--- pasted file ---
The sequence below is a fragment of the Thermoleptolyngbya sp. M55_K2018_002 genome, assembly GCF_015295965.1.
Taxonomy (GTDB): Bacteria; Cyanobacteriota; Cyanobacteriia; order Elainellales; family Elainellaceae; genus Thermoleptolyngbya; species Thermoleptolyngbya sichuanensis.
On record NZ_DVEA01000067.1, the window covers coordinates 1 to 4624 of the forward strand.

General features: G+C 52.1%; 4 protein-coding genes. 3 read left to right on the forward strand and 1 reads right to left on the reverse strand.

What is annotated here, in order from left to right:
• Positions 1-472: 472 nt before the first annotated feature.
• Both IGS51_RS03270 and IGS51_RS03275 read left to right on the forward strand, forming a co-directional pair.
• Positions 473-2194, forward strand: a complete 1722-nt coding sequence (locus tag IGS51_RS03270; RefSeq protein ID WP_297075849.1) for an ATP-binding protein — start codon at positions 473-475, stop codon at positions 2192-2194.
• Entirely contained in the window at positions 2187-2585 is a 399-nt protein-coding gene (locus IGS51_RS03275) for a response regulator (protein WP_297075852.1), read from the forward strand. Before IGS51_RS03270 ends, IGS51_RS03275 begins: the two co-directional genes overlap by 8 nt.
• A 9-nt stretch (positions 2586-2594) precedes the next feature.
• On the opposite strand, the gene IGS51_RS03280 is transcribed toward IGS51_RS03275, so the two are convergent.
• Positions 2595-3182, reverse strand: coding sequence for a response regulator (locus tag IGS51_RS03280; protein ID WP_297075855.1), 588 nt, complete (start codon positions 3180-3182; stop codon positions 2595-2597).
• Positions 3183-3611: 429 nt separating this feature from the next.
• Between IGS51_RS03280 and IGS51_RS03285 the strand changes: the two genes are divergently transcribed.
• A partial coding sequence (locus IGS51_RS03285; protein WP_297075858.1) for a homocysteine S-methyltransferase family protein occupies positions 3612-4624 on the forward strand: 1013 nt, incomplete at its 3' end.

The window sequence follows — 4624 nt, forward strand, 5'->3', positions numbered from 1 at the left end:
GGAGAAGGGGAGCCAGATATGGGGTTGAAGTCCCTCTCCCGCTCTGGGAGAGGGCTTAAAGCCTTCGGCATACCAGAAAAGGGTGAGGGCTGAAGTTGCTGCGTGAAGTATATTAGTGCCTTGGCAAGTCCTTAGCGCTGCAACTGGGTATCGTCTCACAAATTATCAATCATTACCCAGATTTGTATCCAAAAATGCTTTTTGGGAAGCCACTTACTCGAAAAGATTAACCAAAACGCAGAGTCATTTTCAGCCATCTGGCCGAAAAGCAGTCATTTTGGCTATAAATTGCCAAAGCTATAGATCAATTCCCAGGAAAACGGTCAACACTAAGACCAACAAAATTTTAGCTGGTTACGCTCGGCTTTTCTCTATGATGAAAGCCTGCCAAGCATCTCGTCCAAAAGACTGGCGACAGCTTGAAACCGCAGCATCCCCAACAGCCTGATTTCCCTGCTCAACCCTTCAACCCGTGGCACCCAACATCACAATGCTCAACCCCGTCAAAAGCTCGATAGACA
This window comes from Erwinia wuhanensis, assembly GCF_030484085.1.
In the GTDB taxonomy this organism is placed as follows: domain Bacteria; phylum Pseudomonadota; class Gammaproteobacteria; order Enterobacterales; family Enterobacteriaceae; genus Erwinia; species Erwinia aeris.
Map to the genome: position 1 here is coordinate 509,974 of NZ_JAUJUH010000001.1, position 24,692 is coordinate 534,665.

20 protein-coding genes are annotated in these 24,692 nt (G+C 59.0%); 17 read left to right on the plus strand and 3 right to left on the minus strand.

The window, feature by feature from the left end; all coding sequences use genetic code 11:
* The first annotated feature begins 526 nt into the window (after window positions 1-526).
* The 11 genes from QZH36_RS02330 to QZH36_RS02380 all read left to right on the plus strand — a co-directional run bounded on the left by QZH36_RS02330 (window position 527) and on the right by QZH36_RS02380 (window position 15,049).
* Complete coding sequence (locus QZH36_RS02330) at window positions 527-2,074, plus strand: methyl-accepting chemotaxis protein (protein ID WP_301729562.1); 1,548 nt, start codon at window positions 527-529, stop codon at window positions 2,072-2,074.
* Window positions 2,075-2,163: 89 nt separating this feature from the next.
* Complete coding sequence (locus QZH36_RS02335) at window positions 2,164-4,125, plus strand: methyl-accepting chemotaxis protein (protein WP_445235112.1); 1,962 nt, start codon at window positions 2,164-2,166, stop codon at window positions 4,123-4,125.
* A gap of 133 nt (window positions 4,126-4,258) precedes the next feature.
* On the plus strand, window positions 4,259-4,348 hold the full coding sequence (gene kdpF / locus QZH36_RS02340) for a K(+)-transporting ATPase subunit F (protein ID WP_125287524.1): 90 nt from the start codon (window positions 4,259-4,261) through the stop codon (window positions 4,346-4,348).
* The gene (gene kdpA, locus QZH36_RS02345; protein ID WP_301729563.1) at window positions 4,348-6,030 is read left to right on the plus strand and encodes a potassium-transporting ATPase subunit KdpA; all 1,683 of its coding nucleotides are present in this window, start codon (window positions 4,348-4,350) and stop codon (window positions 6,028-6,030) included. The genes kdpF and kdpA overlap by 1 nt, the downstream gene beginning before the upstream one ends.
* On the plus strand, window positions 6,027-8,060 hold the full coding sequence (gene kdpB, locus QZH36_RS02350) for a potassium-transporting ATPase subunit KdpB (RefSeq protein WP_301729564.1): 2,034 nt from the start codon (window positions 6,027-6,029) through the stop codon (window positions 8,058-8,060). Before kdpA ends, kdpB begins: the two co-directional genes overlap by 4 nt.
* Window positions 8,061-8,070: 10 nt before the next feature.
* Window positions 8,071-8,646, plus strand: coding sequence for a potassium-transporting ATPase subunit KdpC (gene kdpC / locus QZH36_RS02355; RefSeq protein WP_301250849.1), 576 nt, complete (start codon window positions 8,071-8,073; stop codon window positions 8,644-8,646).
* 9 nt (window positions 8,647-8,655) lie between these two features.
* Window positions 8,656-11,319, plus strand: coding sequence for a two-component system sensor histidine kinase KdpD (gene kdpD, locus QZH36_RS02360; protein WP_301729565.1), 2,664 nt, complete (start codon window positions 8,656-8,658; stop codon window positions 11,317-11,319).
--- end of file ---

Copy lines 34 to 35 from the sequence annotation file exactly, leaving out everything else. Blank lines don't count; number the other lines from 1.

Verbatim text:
* 9 nt (window positions 8,647-8,655) lie between these two features.
* Window positions 8,656-11,319, plus strand: coding sequence for a two-component system sensor histidine kinase KdpD (gene kdpD, locus QZH36_RS02360; protein WP_301729565.1), 2,664 nt, complete (start codon window positions 8,656-8,658; stop codon window positions 11,317-11,319).